Mickelson insists LIV tour is 'here to say,' wants PGA to work with them

Phill Mickelson watches his tee shot on the 12th hole during the first round of the LIV Golf Invitational-Chicago tournament Friday, Sept. 16, 2022, in Sugar Grove, Ill. (AP Photo/Charles Rex Arbogast)

Phil Mickelson insists that LIV Golf "is here to stay" and that "the best solution" is for the PGA Tour "to come together" and work with the Saudi-backed breakaway series.

Speaking after the opening round of the LIV event in Chicago on Friday, Mickelson said: "The PGA Tour, for the last 20 or 30 years have had all the best players in the world. That will never be the case again. LIV Golf is here to stay.

"The best solution is for us to come together. I think the world of professional golf has a need for the old, historical, history of the game product that the PGA Tour provides. And I think that LIV provides a really cool, updated feel that is attracting a lot younger crowd.

"I think both are needed for the game of golf," the 52-year-old added.

Mickelson has won six major titles during his career, most recently the 2021 PGA Championship. Prior to that, he had won only two events since 2013 and was ranked 60th and 70th the past two years.

LIV currently has only one top-20 player (Australia's Cameron Smith, who is No. 2), while the next highest world-ranked player is No. 19 Joaquin Niemann.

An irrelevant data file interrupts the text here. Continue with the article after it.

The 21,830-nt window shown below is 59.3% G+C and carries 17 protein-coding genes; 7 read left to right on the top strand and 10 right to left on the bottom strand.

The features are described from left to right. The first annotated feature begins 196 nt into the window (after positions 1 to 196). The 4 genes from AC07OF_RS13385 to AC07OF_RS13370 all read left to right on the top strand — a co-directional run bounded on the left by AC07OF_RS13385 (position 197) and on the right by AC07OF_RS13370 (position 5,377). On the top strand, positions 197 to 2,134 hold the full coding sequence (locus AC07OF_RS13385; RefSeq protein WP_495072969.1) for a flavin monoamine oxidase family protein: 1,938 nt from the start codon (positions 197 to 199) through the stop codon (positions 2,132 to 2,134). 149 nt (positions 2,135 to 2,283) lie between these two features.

Along with several other players and LIV Golf, Mickelson is currently involved in an antitrust lawsuit against the PGA Tour, claiming it has used monopoly power to try to squash competition and has unfairly suspended players. Players who did not resign their PGA Tour memberships were suspended for competing in LIV events, and most of those suspensions are through March 2024.

Mickelson and other LIV players have kept their public comments focused on how the new series offers much needed changes to the tradition-based sport. But others continue to point to the issue of issue of where LIV funding is coming from, given Saudi Arabia's human-rights record. Critics say the players are essentially taking blood money.

With files from The Associated Press

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